What would Machiavelli have taught modern leaders? | Inquirer Business

What would Machiavelli have taught modern leaders?

/ 12:16 AM January 22, 2017

Niccolò di Bernardo dei Machiavelli, often known as the founder of modern political science, was an Italian Renaissance historian, politician, and philosopher.  He was a senior official in charge of diplomatic and military affairs, and Secretary to the Second Chancery in the Florentine Republic.  He also wrote comedies, carnival songs and poetry.  He is best remembered for his “Il Principe” (The Prince) in 1513.



He wrote about unscrupulous politicians with immoral behavior who kill innocents; he thought that this was normal and effective in politics. Today, a Machiavellian leader is considered deceitful, devious, and cunning.  During the period of Enlightenment in Europe, thinkers like Spinoza, Rousseau and Diderot found inspiration in Machiavelli.

Stanley Bing, a columnist for Fortune Magazine, wrote a book about Machiavelli and dedicated it to himself (Bing).  I learned something about Machiavelli and Bing, and thought that if Mr. Mac had written a Decalogue when he was alive, it would include the following:


  1. Exploit yourself only slightly less than others. Push yourself to your limits, and beyond. A mind so stretched will not return to its original state – it’s more stretched and capable of things never tried before. But if you overextend yourself, do it more with your people. Never accept mediocre or haphazard staff work lest you build a culture of mediocrity and entitlement. Push always!
  1. Be a paranoid freak. Andy Grove attributes Intel’s “ability to sustain success to being constantly on the alert for threats, either technological or competitive in nature.” Develop that attitude that constantly looks for threats to your success. Look over your shoulders, because people will usually stab you at the back.
  1. Have a couple of good friends, but cultivate a few enemies. In life, you’d have friends and enemies. Don’t be naïve. So you’re good, mild mannered, and low key. Still, there’ll be a bunch of guys who’ll hate your guts or dislike the way you part your hair.  Keep tab of both friends and enemies.  Have a list. Add to your list.  See how you can use your friends to help you.  Nurture your rage and plan to destroy your enemy from a distance.  Delegate to your friends the dirty jobs of destroying your enemies.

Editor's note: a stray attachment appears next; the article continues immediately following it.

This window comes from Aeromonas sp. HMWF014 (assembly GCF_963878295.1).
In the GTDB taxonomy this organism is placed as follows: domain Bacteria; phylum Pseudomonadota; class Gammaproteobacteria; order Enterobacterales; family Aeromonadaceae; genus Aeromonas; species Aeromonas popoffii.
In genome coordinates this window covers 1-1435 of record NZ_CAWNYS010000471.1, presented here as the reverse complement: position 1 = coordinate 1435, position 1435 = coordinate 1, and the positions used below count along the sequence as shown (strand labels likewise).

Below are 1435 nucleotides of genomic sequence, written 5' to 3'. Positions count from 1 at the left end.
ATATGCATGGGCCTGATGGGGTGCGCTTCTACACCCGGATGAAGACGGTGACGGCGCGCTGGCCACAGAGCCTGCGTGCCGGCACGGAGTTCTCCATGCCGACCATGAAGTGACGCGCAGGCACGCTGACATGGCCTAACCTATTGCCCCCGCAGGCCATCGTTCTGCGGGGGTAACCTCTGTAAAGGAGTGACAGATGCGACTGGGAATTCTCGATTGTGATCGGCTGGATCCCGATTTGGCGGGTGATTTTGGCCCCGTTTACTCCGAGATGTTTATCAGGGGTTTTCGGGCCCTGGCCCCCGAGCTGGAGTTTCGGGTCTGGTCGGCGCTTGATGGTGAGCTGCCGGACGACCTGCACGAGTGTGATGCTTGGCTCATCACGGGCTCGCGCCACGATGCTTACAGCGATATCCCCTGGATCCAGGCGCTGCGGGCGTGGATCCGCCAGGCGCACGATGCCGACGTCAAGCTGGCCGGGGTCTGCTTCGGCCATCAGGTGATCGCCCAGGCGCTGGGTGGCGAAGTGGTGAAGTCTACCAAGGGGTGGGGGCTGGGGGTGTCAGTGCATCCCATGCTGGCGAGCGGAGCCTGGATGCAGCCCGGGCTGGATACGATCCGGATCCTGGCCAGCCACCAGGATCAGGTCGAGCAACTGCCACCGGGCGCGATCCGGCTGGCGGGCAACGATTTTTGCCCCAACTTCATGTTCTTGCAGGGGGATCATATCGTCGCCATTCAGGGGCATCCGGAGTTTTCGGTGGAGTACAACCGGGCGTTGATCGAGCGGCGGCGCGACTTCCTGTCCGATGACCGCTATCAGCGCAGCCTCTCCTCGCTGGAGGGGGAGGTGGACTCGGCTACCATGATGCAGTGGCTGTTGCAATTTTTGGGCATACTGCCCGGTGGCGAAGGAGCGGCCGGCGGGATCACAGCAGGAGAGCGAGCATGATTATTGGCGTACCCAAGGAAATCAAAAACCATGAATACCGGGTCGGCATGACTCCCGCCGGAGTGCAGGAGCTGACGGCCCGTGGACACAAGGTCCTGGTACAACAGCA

1. Eat anyone that stands in your way as you move forward. The idea is to move forward. If you stand still, you’re stagnant – NOT stable. But there are obstacles. Eat them if you have to.  Don’t get cute and say, “I can’t do it.  Something’s in my way.” Realize that you move fast forward without obstacles.
  1. Make a virtue out of your obnoxiousness. In an interview with Larry King on CNN, Donald Trump said, “Do you mind if I sit back a little? Because your breath is bad – it really is.” Avoid bad habits that are harmful to you own self. But if those bad habits are harmful to others, cultivate and celebrate them.  A little irreverence sometimes helps.
  1. Your cruelty is your strength; be proud of it. Grow your personality as you move up in the food chain. Winners are hard as a rock inside. Many people revered for something great were mean and did evil things in their past – famous philanthropist Carnegie’s goons shot dead a bunch of workers. Nazi enthusiast Ford is better known as a mass-production genius.
  1. Carry a grudge until the extinction of the cockroach. Contrary to popular belief, life can be long. If someone pisses you off, take it easy. Don’t get mad.  Wait. Get better. Make your enemy feel at ease. Then, when you see his guards down, get even.  Revenge is a dish best served cold.
  1. Think BIG. You can’t own everything. Starbucks already owns coffee, and Jose Mari Chan owns Christmas. It doesn’t mean you can’t try. Think BIG, not big …
  1. Follow the money. Many successful people keep their eyes on the nickels and dimes and the teeny little stuff, but splurge when it comes to unneeded expenditures. Donna Karan said in 1996 when her business was humming and all was well, “We creative types like to spend!”
  1. Have fun always. Nice people have fun probably 25% of their time. Mean people who enjoy every minute they inflict harm and suffering on others have fun probably 95% of their time. So, what’s it for you?

Bing warns that Machiavellian techniques are good for leaders, but moderation is the rule.  New York City Mayor Rudy Guliani canceled the permit for Hillary Clinton, his potential opponent for the Senate, to hold a bash at the Brooklyn Navy Yard. He did a few other tricks, because he could.  By the spring of 1999, polls favored Clinton as Senate candidate. When Machiavellians make their opponents too much of an underdog, the tide can turn against the former. (Email: [email protected])

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TAGS: leadership, Machiavellianism, political science
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